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Mary Wilson

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ENTERTAINMENT
November 23, 1990 | By Jack Lloyd, Inquirer Staff Writer
When Mary Wilson finally threw in the towel and officially severed her ties with the Supremes in 1977 - seven years after the departure of Diana Ross - it was probably the most traumatic moment in her life. "My heart was kind of broken," she said. "I realized that the biggest part of what would happen to me in my life was over. " Wilson, who will open for Joan Rivers this weekend at Caesars Hotel-Casino, has finally completed the adjustment, although she knows she cannot fully escape the shadow cast by the Supremes, the most successful girl group in pop music history.
NEWS
June 10, 2016 | By Thomas Fitzgerald and Julia Terruso, STAFF WRITERS
Hillary Clinton has been a part of national life for so long, known to haters and admirers alike by first name alone, that it was almost easy to overlook the monumental nature of her impending accomplishment. Not anymore. After voters Tuesday cemented her status as the first woman to clinch the presidential nomination of a major political party, millions of women reveled in Hillary's historic moment. They let their young daughters stay up late to watch on TV, felt a certain catch in their throat, and perhaps, like Clinton herself, wished their own mothers had been alive to witness it. "First time since 1789 - that's a long time," said Rita Conley, 75, a former Democratic committeewoman, who lives in North Wales, Montgomery County.
NEWS
January 25, 2013
FOR NEARLY half a century, the signature sequined gowns and other lavish stage costumes belonging to 1960s Motown superstars the Supremes lay forgotten, boxed up and stacked in founding member Mary Wilson's various garages and storage spaces. Many were in excellent shape, though some outfits were deteriorating and others had gone missing. In hindsight, it's jaw-dropping that nobody had bothered to catalog and preserve it all, a situation that's been remedied in "Come See About Me: The Mary Wilson Supremes Collection," opening Friday and continuing through July at the African American Museum in Philadelphia.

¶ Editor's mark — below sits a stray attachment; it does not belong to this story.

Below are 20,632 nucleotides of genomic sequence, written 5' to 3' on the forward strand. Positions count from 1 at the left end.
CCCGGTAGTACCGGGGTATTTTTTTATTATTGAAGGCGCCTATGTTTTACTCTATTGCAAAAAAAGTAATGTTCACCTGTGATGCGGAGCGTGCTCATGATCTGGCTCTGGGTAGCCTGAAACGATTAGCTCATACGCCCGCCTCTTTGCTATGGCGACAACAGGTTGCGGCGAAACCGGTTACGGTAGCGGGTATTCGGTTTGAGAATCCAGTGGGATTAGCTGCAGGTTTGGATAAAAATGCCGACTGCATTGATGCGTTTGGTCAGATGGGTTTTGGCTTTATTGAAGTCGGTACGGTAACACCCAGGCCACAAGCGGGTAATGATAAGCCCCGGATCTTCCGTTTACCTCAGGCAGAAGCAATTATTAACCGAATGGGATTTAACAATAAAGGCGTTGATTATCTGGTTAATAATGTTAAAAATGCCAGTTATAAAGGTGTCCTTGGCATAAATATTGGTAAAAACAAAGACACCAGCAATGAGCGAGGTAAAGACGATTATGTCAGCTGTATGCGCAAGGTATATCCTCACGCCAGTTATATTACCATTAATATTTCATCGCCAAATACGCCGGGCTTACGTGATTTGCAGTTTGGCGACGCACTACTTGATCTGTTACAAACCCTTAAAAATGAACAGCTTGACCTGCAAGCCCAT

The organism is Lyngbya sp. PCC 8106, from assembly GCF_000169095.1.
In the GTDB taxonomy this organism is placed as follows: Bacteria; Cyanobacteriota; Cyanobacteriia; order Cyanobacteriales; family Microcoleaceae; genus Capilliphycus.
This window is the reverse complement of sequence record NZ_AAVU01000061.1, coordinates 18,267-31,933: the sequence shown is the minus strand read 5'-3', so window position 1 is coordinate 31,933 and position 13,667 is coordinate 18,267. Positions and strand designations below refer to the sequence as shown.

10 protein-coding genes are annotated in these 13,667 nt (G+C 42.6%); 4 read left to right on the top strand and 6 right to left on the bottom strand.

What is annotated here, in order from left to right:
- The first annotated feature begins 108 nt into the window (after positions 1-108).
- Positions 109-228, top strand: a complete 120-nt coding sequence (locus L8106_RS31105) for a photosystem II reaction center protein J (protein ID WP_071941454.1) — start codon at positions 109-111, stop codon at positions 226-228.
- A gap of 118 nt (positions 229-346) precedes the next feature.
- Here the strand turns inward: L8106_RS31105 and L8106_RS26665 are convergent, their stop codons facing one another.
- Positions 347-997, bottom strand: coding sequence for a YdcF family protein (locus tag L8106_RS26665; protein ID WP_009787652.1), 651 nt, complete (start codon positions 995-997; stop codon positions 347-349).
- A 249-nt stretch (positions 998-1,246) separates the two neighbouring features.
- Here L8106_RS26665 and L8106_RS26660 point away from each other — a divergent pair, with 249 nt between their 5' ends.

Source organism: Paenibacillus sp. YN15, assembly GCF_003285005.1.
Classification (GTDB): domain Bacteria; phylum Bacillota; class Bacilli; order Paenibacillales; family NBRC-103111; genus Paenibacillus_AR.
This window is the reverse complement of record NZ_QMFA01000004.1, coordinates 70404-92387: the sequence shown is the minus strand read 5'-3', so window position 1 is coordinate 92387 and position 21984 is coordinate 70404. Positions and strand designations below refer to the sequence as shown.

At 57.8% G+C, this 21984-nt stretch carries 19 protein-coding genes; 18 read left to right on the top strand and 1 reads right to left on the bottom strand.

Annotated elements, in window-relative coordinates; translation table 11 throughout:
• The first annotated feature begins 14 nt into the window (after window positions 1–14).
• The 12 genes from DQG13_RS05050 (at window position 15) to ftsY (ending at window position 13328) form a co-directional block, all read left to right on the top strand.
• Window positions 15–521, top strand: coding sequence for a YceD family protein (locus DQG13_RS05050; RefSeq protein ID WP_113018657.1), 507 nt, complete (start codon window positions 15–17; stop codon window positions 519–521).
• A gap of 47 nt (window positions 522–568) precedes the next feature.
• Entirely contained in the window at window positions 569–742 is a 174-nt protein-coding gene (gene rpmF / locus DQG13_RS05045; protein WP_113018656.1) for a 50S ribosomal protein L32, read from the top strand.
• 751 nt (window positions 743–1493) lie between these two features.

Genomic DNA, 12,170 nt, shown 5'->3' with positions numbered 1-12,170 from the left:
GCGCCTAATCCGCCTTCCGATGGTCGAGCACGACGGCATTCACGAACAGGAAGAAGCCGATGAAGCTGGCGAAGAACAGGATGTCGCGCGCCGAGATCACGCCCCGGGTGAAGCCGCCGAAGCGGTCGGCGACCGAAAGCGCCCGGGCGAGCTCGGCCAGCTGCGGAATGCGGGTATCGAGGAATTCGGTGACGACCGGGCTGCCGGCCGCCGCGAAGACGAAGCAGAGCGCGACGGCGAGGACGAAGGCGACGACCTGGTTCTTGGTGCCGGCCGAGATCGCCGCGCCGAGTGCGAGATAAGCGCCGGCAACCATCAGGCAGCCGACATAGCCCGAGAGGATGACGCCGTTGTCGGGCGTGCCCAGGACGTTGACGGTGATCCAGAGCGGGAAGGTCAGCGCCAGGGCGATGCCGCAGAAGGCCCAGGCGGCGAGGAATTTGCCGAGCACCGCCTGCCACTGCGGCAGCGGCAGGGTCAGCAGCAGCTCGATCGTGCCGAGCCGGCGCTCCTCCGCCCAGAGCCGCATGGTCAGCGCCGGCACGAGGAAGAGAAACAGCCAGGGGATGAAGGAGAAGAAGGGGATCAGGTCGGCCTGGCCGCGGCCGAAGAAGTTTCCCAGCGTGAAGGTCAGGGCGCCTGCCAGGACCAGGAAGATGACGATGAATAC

NEWS
July 22, 2000 | By Leonard Pitts Jr
If I'm blessed to reach 56 years of age, I hope to be a better man than I am now, at 42. I hope to be more gracious, to have found some peace, hope not to be nursing ancient grudges. I hope, in other words, to be nothing like 56-year-old Diana Ross. Or, for that matter, her erstwhile fellow Supreme, the also-56 Mary Wilson. What was supposed to have been a triumphant tour reuniting the most successful American pop music group of the 1960s was canceled last week, a victim of microscopic ticket sales.
NEWS
August 15, 1995 | by Francesca Chapman, Daily News Staff Writer The Washington Post, New York Daily News, New York Post and USA Today contributed to this report
Diana Ross, who will sing in Camden tomorrow night, did not drop by Washington, D.C.'s, Martin Luther King Jr. Library on her way to town. So she did not mingle with the members of the Supremes International Fan Club who met there last weekend. Mary Wilson was there. And she is still cranky. Wilson, pressing flesh and posing for photos with delighted fans, browsed through the library's current exhibit of Supremes memorabilia, which includes one of Wilson's old gowns. She reflected that other venues have been less welcoming to former Supremes . . . who are not Diana Ross.
ENTERTAINMENT
June 16, 2000 | By A. D. Amorosi, FOR THE INQUIRER
The air was sticky. Storm clouds rolled by so slowly they seemed to taunt the crowd below. It could have been a disaster inside the First Union Spectrum and out. But Wednesday night, Diana Ross had the last laugh on Mary Wilson and others who bet against her pulling off a credible Supremes "reunion. " Against all odds - the absence of Wilson and Cindy Birdsong, slow pre-show sales for $250 tickets, Wilson's televised griping - opening night of the "Return to Love" tour was a smashing success.
NEWS
July 6, 2003 | By Wendy Walker INQUIRER SUBURBAN STAFF